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Report No. 110

6.5. Sections 20-21-significance.-

The significance of section 20 and 21 has been thus explained1 by Markby, J.-

"The lex loci of India, like the lex loci of all other countries, is applicable to the immovable property of foreigners sojourning but not domiciled here, but not to their movable property. It was not necessary for the legislature, when laying down the lex loci, to reserve in express terms a principle of law which is universally recognised. That this general principle was not intended to be disturbed is clearly shown by section 4 (present section 20) which resolves in a particular way an old standing dispute as to the application of the principle.

The preponderance of authority had been in favour of making the domicile of the husband, or at least that of the marriage, govern the rights of parties where the domiciles of the husband and wife are different. The Succession Act, where either of the parties had an Indian domicile, very reasonably submits all their rights both as to movables and immovables, to the territorial law of India. To that extent, the jus gentium or common law of nations, has been set aside or modified.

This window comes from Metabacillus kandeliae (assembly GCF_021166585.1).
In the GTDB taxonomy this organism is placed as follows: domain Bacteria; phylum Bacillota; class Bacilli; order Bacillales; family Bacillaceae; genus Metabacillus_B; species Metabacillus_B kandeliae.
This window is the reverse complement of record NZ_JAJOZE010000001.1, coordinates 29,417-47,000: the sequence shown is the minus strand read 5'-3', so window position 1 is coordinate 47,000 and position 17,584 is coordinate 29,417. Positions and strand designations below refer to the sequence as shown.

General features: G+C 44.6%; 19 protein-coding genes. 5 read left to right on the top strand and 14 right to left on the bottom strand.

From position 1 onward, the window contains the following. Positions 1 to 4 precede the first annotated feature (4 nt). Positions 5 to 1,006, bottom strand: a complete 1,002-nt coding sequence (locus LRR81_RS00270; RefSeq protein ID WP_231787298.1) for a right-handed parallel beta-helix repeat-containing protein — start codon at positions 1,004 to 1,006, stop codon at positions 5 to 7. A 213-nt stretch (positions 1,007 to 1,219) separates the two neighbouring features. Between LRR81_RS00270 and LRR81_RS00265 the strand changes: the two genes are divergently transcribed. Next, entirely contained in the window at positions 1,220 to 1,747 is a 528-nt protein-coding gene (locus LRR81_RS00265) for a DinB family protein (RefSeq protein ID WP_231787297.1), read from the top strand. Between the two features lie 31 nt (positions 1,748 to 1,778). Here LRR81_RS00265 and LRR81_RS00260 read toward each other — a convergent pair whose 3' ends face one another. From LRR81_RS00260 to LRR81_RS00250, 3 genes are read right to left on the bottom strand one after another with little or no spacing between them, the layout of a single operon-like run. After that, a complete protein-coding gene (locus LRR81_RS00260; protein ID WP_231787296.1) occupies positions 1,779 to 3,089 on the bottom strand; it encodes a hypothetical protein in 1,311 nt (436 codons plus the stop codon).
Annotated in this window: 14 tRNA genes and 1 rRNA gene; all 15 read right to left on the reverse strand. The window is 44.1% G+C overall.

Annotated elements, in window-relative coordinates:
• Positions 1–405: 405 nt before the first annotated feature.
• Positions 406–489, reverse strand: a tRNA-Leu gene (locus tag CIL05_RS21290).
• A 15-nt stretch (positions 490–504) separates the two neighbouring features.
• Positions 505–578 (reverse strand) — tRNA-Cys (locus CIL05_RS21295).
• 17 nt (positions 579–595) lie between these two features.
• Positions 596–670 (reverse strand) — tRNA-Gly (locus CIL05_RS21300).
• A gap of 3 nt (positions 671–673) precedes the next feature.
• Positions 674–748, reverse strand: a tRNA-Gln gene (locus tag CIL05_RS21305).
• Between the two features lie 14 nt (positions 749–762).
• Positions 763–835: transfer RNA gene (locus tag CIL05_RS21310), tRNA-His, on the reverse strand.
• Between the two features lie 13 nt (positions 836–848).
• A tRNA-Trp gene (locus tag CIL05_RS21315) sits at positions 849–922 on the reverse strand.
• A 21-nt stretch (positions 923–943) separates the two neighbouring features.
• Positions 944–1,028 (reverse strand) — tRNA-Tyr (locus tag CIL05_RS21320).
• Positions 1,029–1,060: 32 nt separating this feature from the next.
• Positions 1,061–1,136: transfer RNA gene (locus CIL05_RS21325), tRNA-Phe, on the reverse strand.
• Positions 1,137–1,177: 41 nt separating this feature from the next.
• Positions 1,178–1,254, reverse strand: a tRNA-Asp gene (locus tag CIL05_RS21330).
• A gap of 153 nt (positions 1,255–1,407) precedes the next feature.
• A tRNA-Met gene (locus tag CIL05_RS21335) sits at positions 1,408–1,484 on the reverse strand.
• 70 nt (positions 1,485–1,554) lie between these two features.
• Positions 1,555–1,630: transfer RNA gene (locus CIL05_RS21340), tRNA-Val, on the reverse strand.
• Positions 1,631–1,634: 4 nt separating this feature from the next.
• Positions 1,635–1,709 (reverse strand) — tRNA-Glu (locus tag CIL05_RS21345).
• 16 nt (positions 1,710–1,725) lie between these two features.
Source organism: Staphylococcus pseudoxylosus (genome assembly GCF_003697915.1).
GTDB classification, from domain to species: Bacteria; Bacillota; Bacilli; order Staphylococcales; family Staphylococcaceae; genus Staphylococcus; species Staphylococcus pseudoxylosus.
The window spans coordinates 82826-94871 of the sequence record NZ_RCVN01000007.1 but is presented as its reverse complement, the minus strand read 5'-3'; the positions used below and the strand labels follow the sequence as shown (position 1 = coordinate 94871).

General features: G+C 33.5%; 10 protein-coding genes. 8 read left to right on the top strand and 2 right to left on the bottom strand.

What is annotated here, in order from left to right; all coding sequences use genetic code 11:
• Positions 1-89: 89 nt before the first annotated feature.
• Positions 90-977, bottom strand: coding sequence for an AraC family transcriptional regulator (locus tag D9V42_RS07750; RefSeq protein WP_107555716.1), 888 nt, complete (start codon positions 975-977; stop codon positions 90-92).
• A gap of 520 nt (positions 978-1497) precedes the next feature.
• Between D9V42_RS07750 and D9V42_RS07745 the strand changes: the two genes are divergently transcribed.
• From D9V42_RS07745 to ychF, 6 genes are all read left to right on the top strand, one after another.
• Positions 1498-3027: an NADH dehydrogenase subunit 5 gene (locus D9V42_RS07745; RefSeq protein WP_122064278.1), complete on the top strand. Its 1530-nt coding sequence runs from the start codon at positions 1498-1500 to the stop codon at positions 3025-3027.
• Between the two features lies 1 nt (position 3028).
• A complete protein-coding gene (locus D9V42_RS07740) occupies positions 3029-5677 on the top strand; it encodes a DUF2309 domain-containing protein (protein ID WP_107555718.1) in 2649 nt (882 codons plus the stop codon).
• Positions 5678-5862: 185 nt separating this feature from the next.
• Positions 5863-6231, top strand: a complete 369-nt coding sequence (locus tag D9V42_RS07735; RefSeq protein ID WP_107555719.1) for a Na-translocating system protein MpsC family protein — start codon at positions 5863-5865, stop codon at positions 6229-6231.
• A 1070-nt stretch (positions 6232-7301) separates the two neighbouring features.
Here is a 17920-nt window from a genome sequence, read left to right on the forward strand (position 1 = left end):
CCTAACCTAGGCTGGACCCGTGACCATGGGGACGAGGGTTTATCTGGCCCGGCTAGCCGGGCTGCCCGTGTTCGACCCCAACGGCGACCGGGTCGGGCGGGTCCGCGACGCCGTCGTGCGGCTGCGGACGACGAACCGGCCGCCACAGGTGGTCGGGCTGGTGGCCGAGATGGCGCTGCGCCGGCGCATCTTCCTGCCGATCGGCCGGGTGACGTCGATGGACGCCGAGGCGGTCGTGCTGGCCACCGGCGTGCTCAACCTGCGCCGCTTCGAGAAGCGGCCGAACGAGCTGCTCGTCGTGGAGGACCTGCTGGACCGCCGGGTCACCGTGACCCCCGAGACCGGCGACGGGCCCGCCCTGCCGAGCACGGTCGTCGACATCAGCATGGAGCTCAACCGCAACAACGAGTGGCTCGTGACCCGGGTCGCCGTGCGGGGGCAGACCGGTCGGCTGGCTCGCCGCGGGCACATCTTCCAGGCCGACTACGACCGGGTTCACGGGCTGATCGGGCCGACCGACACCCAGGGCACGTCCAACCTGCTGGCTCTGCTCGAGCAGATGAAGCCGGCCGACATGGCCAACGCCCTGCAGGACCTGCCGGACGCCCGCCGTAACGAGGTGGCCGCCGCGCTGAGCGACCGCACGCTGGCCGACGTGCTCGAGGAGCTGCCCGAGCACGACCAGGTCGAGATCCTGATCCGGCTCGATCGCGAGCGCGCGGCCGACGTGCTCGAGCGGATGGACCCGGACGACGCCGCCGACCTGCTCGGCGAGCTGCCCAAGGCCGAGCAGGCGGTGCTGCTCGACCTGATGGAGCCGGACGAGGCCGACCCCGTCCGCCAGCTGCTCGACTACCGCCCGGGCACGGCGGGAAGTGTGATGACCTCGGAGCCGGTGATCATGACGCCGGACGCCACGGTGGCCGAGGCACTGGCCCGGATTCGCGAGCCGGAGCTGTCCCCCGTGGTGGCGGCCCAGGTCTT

"From this point of view, it is easy to see why section 4 (section 20) and section 44 (section 21) are kept apart. The two sections deal with different subjects. The former declares the general lex loci of India, the second lays down a special role to govern a particular case. It is not a modification of lex loci, but a declaration of the law in a particular case."

In a later ease2, Mr. Justice Sale has given the following interpretation of the provisions in question:

"In my opinion section 4 (present section 20) and 44 (present section 21) read together should be understood as laying down a general rule as to the immediate effect of marriage in respect of movable property belonging to each or other of the married persons not comprised in ante-nuptial settlement and not as laying down a rule intended to affect the law of succession."

1. Miller v. Administrator-General of Bengal, 1874 ILR 1 Cal 412 (420, 421) (Markby, J.)

1. Hill v. Administrator-General of Bengal, 1896 ILR 23 Cal 506 (512).

The Indian Succession Act, 1925 Back

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